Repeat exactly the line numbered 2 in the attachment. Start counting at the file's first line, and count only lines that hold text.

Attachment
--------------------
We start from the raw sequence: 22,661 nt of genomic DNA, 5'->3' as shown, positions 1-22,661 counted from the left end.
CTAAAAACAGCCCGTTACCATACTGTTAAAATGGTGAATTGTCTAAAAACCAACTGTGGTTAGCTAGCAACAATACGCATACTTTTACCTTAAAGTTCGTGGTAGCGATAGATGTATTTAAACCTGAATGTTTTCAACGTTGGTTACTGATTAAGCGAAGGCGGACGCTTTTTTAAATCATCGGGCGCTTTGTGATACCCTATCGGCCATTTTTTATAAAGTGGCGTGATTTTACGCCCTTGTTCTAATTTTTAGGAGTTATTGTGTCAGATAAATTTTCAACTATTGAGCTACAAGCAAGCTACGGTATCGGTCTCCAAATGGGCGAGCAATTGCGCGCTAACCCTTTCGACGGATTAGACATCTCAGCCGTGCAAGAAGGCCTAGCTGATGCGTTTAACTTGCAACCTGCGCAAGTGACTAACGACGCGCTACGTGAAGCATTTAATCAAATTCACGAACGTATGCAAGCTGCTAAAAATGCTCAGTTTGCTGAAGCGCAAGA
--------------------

CTAAAAACAGCCCGTTACCATACTGTTAAAATGGTGAATTGTCTAAAAACCAACTGTGGTTAGCTAGCAACAATACGCATACTTTTACCTTAAAGTTCGTGGTAGCGATAGATGTATTTAAACCTGAATGTTTTCAACGTTGGTTACTGATTAAGCGAAGGCGGACGCTTTTTTAAATCATCGGGCGCTTTGTGATACCCTATCGGCCATTTTTTATAAAGTGGCGTGATTTTACGCCCTTGTTCTAATTTTTAGGAGTTATTGTGTCAGATAAATTTTCAACTATTGAGCTACAAGCAAGCTACGGTATCGGTCTCCAAATGGGCGAGCAATTGCGCGCTAACCCTTTCGACGGATTAGACATCTCAGCCGTGCAAGAAGGCCTAGCTGATGCGTTTAACTTGCAACCTGCGCAAGTGACTAACGACGCGCTACGTGAAGCATTTAATCAAATTCACGAACGTATGCAAGCTGCTAAAAATGCTCAGTTTGCTGAAGCGCAAGA